Posted: December 16th, 2019
Lauren Tozzi (JD ’11) works in the air enforcement division of the Environmental Protection Agency (EPA).
Describe your journey to the EPA.
I started working at the Environmental Protection Agency (EPA) while enrolled in the Washington, D.C., Metropolitan Externship during my last semester of law school. The externship program gave me the chance to show my office that I was a valuable hire.
A few months later, I joined the EPA’s Superfund enforcement office, where I worked on site-remediation enforcement issues. I then went on to serve as the special assistant for the head of enforcement, Cynthia Giles, which was an incredible opportunity to learn about environmental enforcement from a broad, national perspective.
Since then, I’ve been working in the air enforcement division, where I specifically work on vehicle and engine enforcement matters under Title II of the Clean Air Act. I recently earned a leadership role for an initiative to address the widespread problem of removing emissions controls from vehicles — also known as “aftermarket tampering” — which has terrible emissions consequences.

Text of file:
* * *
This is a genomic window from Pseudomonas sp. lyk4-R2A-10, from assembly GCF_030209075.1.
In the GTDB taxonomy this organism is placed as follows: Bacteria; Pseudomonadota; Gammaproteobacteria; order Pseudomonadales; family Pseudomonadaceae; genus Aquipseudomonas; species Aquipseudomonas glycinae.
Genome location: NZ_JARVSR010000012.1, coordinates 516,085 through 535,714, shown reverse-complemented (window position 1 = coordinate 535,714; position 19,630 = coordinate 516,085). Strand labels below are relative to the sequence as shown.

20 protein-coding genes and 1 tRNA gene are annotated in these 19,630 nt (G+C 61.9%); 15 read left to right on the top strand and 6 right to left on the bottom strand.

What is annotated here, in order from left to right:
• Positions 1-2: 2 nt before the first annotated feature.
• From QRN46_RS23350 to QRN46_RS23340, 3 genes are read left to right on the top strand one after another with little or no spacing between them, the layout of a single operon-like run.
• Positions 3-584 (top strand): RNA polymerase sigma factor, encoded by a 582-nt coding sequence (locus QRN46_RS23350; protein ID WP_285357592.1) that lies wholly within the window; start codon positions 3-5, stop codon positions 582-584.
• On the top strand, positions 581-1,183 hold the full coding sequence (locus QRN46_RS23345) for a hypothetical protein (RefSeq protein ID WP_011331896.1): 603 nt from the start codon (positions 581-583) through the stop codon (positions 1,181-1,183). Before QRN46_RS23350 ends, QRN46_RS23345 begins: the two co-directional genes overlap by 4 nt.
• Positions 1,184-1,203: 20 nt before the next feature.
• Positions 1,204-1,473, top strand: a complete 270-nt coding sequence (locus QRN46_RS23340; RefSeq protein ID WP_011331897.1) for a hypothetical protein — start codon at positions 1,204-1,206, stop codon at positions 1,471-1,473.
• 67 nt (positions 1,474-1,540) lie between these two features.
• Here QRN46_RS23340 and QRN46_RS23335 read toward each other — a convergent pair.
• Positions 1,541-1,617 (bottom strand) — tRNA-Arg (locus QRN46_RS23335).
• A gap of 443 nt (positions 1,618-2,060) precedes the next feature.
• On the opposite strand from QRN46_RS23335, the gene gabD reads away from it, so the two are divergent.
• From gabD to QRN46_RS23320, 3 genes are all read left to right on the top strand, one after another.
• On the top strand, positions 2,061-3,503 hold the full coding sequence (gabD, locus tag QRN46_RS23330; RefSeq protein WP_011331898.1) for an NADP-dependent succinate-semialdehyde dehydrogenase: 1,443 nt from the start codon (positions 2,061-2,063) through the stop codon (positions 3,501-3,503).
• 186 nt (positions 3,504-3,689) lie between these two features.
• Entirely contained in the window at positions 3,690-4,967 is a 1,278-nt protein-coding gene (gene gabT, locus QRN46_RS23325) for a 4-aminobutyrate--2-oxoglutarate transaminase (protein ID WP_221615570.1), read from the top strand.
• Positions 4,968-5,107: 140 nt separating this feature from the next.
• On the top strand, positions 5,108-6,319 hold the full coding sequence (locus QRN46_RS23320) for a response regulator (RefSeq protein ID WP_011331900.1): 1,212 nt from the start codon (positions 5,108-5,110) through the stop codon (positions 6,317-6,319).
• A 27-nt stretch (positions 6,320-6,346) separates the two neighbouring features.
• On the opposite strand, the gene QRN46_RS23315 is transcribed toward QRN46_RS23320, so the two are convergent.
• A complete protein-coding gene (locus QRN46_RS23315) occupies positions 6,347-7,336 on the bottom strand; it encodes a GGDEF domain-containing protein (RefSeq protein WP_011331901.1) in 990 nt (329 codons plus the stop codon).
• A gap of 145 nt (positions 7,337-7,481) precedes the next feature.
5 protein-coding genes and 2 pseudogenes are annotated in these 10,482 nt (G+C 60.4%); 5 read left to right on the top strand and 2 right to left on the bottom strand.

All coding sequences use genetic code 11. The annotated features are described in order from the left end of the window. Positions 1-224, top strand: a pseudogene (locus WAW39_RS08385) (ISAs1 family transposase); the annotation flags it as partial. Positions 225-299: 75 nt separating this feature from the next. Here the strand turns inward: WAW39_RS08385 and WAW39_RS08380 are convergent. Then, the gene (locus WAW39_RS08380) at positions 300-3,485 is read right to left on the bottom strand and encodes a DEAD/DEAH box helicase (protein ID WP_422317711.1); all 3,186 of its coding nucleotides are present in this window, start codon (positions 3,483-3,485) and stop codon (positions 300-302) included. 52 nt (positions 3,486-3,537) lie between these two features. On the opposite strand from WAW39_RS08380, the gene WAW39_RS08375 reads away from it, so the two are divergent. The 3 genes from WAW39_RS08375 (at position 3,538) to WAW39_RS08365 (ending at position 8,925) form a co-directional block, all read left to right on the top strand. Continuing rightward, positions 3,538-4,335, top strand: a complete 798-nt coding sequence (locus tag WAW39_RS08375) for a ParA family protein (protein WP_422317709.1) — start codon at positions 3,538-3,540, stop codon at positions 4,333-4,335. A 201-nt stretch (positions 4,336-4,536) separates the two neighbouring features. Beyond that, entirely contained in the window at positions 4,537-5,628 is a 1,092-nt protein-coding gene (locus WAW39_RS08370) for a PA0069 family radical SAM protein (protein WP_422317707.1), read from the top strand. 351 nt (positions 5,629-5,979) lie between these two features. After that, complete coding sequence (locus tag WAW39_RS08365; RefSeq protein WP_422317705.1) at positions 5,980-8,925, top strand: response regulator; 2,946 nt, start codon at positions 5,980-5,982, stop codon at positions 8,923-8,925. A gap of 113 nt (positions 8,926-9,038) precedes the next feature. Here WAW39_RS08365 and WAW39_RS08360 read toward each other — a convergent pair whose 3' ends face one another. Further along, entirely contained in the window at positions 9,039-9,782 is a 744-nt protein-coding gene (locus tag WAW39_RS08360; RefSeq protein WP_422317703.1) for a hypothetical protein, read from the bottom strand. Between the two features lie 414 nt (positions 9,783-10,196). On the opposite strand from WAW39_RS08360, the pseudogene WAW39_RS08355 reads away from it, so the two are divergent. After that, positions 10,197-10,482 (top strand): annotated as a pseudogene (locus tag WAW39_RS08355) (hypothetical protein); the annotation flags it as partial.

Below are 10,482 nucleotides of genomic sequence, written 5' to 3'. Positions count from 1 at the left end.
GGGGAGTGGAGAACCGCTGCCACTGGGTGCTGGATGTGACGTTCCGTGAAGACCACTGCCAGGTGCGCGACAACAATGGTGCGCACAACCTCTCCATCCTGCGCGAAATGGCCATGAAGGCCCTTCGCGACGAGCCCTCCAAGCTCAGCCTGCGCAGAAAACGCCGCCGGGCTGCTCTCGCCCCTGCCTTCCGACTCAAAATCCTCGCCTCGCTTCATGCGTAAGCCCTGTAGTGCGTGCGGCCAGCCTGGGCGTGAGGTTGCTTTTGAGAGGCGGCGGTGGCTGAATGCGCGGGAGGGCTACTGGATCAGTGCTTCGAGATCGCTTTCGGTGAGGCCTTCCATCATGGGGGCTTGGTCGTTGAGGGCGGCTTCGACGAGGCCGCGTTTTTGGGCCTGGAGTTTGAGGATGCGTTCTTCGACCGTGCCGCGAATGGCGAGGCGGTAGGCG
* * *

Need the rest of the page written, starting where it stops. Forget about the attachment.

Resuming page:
How has Wake Forest Law helped shape who you are today?
I love what I do, and I might not be here if it weren’t for the Washington, D.C., Metropolitan Externship.
Are you still connected to other alumni?
I have two great Wake Forest alumni-mentors at the EPA: Ken Patterson (BA ’78, JD ’81) and Greg Wall (JD ’04). I also had the recent opportunity to pass the connection along to a recent Wake Forest Law graduate, Bradford Ramsdell (JD ’17), who came to work in my office as part of the Metropolitan Externship.
Where do you go from here?
It’s an honor and a privilege to be a public servant. I continue to feel inspired by the devoted people I work with, and I am so proud of the strides we make each day to protect human health and the environment.